Johnson City Power Board members to test new peak-time billing
Sue Guinn Legg
Jan 23, 2013 at 8:58 AM
The Johnson City Power Board’s board of directors voted Tuesday to be the “guinea pigs” in a pilot rollout of the utility’s peak-time use billing policy coming this fall.
Jeff Dykes, who took over as the Power Board’s president and CEO on Jan. 1, said time-of-use billing has already been adopted by the Tennessee Valley Authority and TVA’s distributors have to adapt.
The program, which charges a higher rate for electricity used during peak periods of demand, will require a huge public relations effort to educate Power Board customers on how the program will impact their bills, Dykes said.
Peak-use periods change according to the season but typically range from 6-10 a.m. in winter months to 1-7 p.m. in summer. By avoiding those periods for activities that require more power, such as laundry, Dykes said residential power users will be able to reduce their bills.
Board Chairwoman Jenny Brock noted industries and many large organizations, such as schools, have little option in the timing of their power usage. Because such organizations include projected energy costs in their annual budgets, Brock said they will need some estimation of how those costs will change, particularly if the change occurs in the middle of their budget year.
The Power Board had previously planned an in-house pilot program of the new system to be conducted among its employees beginning in April but has rescheduled the test run to start in October.
Board member Kelly Wolfe made the motion for the board members to join the utilities’ employees in the pilot program in order to gain a better understanding of how the change will impact customers. Power Board employees will be encouraged but not required to take part in the program.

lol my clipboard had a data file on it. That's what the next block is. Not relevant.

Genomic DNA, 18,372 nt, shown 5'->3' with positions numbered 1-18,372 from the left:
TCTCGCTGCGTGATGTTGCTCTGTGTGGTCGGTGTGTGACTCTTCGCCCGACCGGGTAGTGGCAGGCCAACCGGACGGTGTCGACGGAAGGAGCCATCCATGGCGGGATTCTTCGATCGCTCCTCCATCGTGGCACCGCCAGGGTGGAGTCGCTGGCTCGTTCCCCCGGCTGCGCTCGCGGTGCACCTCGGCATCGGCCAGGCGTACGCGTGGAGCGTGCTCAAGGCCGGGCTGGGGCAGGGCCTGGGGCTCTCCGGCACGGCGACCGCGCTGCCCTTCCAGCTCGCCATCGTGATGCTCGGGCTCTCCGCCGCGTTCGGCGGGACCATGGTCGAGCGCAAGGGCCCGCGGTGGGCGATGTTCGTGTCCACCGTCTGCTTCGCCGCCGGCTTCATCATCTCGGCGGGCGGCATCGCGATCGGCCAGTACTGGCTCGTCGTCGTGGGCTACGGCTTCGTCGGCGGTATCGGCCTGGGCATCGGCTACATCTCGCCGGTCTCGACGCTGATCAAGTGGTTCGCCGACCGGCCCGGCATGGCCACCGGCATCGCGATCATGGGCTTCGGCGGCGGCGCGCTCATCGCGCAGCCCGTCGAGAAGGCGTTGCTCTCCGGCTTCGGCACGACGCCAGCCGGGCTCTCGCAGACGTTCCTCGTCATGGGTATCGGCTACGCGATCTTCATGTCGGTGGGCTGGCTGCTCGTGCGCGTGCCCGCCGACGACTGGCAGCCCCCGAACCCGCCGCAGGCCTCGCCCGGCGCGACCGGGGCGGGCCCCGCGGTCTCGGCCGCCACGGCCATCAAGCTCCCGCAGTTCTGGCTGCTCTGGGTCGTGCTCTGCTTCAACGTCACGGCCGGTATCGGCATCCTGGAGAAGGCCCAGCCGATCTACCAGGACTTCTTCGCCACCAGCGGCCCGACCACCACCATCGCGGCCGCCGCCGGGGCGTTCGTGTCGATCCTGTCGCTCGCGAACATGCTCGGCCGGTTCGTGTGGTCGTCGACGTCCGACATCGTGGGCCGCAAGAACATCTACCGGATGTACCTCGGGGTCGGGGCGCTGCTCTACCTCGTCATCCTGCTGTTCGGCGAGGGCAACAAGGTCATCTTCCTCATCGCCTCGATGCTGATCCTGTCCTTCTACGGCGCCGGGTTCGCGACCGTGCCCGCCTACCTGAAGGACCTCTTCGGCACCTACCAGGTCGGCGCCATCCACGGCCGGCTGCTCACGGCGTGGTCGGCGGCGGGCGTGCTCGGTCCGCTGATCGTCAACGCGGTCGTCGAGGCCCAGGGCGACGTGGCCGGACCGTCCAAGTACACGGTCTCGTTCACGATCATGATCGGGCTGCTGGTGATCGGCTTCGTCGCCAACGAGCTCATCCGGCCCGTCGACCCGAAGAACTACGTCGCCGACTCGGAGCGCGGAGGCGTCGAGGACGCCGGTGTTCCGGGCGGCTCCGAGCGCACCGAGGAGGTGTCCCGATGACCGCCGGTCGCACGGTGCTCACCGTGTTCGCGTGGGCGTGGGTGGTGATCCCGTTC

In other business, the board introduced two new members, Scott Bowman and Robert Thomas, who have been appointed to replace departing members William Coleman and Joe Grandy.
Bowman took his seat on the board Tuesday, replacing Coleman as a representative of the city of Johnson City.
Thomas attended Tuesday’s meeting as an observer but will delay joining the board for two months to allow an ongoing construction contract between the Power Board and his company, Thomas Construction, to be completed.
Grandy will continue serving until Thomas can take his seat on the board.
With his first meeting with the board coming only a few days after last week’s snowstorm, Dykes took the opportunity to praise the utility’s employees for their response.
“I really want to commend our folks. Through the storm the other night, our guys were out there really going after it. There were ladies in here answering the phones. And there were no complaints. I was impressed. Very pleased,” Dykes said.
Brock noted she was aware Dykes was also out working with Power Board crews during the storm.
During a recognition of Tree Trimming Supervisor Bill Hunt held earlier in the meeting, board member Phil Carriger said he was very pleased by a regional news report that 150 Washington County homes were without power Saturday night, compared to thousands in a neighboring electricity district.
Hunt said the Power Board’s tree-trimming program has been progressing for 15 years and is bearing fruit.